There are many things that Toronto is known for, like rabid hockey fans, Drake (sadly), and a robust craft beer scene. But one thing the city isn’t known for is its subway system. It’s small and rather uninspiring. Inspired by a recent post on Atlas Obscura, I took my Hasselblad into the Toronto subway system to catch them in all their 1950s glory.
Despite not being the prettiest out there, some of the stations like Museum and the new Union Station stand out as decent stations. St. Patrick and Queen’s Park look a lot like the tube stations in London. The rest all seem just to carry on looking like public washrooms. I’m not saying that in a bad way, I like the virolite tiles and the strange little throw packs that occupy lines one and two (Yonge-University and Bloor-Danforth respectively). So after a rather successful photowalk earlier in the day I decided to hop on and off the subways to shoot specific stations along my way back to Kipling where my car was parked.
I also wasn’t aiming for any perfection in these photos. After reading through a book on Eugene Atget and seeing his work how it was gritty, contrasty, and not always spot on perfect I took a page from his book and approached week 33 in the same manner. Pushing RPX 400 and souping in Dilution A I did little to suppress the grain that picked up; I never shot any smaller than f/8 most ranging from f/4 to f/5.6 often sacrificing depth of field for shutter speed but even then not worrying if I went to 1/30th and got camera shake. It was good to get away from the tripod and deep depth of field every so often; I am pretty happy with the results.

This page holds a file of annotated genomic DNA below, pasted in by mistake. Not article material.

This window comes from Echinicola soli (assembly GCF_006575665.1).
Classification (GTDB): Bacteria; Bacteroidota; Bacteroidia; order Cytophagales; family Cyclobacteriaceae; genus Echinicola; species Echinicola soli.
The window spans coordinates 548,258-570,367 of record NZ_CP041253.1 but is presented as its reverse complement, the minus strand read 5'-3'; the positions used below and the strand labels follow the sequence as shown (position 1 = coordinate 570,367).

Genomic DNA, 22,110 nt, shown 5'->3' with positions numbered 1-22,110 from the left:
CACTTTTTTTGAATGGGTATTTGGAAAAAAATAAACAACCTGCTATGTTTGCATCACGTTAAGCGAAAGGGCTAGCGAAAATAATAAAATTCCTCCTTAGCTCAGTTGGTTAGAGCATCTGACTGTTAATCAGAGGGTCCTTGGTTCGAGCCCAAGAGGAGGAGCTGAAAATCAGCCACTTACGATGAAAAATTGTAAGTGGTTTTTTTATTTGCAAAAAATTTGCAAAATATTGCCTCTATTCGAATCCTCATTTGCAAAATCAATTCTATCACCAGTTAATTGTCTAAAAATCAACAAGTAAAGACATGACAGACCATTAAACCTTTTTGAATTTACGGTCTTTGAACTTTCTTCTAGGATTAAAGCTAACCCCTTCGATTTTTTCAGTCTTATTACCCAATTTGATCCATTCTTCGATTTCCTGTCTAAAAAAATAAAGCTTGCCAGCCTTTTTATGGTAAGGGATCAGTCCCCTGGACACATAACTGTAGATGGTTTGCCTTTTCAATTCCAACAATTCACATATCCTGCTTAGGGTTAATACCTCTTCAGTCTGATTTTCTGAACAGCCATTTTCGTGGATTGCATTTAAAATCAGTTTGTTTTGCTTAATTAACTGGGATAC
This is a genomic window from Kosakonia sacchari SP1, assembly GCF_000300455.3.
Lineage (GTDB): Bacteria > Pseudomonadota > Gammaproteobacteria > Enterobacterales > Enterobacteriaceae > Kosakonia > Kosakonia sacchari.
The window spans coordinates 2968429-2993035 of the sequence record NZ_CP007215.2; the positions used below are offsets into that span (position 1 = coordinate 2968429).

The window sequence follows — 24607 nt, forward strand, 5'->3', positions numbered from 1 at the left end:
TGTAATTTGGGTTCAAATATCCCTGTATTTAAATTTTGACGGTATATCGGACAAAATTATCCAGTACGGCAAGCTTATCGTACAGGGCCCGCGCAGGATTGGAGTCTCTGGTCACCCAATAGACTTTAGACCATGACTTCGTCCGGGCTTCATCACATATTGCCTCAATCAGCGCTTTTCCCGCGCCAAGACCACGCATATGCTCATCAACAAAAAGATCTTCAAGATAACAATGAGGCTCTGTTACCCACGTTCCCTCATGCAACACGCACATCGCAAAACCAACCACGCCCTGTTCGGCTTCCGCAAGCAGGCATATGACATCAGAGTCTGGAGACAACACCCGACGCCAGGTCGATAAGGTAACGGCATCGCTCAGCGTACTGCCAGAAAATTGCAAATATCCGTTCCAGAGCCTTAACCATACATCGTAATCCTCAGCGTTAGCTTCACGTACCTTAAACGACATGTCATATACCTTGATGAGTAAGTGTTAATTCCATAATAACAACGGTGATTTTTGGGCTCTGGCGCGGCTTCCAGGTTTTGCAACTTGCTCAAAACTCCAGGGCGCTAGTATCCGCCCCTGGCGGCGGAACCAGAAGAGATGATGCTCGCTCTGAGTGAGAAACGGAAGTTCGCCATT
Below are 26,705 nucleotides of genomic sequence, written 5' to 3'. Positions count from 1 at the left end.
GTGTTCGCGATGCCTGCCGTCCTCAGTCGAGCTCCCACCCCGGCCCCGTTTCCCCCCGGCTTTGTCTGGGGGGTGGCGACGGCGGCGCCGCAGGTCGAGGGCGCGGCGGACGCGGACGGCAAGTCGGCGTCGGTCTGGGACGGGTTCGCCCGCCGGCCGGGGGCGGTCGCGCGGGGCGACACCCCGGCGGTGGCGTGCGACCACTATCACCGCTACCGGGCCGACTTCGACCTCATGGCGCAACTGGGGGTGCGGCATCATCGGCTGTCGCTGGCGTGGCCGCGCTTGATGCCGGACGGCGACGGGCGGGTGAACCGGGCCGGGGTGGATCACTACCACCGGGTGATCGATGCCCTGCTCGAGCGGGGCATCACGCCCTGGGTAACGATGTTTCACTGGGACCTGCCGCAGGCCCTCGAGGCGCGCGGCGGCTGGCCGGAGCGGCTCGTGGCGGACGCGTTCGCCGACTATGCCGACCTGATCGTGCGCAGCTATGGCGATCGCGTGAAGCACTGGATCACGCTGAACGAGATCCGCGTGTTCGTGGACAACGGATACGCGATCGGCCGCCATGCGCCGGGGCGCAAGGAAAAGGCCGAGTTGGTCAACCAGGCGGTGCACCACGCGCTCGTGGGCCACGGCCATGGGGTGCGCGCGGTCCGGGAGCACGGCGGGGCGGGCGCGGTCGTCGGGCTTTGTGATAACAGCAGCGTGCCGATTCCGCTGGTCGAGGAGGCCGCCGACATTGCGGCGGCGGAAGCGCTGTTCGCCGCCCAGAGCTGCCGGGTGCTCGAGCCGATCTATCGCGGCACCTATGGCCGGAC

Hasselblad 500c – Carl Zeiss Distagon 50mm 1:4 – Rollei RPX 400 @ ASA-1600
Kodak HC-110 Dil. A 5:30 @ 20C
Meter: Pentax Spotmeter V
Scanner: Epson V700
Editor: Adobe Photoshop CC (2015)